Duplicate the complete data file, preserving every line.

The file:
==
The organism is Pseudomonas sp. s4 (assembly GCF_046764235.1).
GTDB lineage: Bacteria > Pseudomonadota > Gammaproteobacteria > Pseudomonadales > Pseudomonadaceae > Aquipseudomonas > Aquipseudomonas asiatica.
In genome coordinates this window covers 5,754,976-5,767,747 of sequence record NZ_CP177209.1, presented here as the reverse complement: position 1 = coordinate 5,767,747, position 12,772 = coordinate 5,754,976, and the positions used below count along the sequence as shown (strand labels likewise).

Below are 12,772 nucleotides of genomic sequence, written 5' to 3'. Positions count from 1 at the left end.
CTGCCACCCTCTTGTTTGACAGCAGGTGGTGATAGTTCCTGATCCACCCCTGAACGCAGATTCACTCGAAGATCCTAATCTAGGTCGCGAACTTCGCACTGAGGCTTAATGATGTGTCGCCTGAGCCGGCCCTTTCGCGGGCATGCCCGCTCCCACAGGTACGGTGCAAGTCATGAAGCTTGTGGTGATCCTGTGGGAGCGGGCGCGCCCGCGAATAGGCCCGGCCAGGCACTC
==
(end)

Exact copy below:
The organism is Pseudomonas sp. s4 (assembly GCF_046764235.1).
GTDB lineage: Bacteria > Pseudomonadota > Gammaproteobacteria > Pseudomonadales > Pseudomonadaceae > Aquipseudomonas > Aquipseudomonas asiatica.
In genome coordinates this window covers 5,754,976-5,767,747 of sequence record NZ_CP177209.1, presented here as the reverse complement: position 1 = coordinate 5,767,747, position 12,772 = coordinate 5,754,976, and the positions used below count along the sequence as shown (strand labels likewise).

Below are 12,772 nucleotides of genomic sequence, written 5' to 3'. Positions count from 1 at the left end.
CTGCCACCCTCTTGTTTGACAGCAGGTGGTGATAGTTCCTGATCCACCCCTGAACGCAGATTCACTCGAAGATCCTAATCTAGGTCGCGAACTTCGCACTGAGGCTTAATGATGTGTCGCCTGAGCCGGCCCTTTCGCGGGCATGCCCGCTCCCACAGGTACGGTGCAAGTCATGAAGCTTGTGGTGATCCTGTGGGAGCGGGCGCGCCCGCGAATAGGCCCGGCCAGGCACTC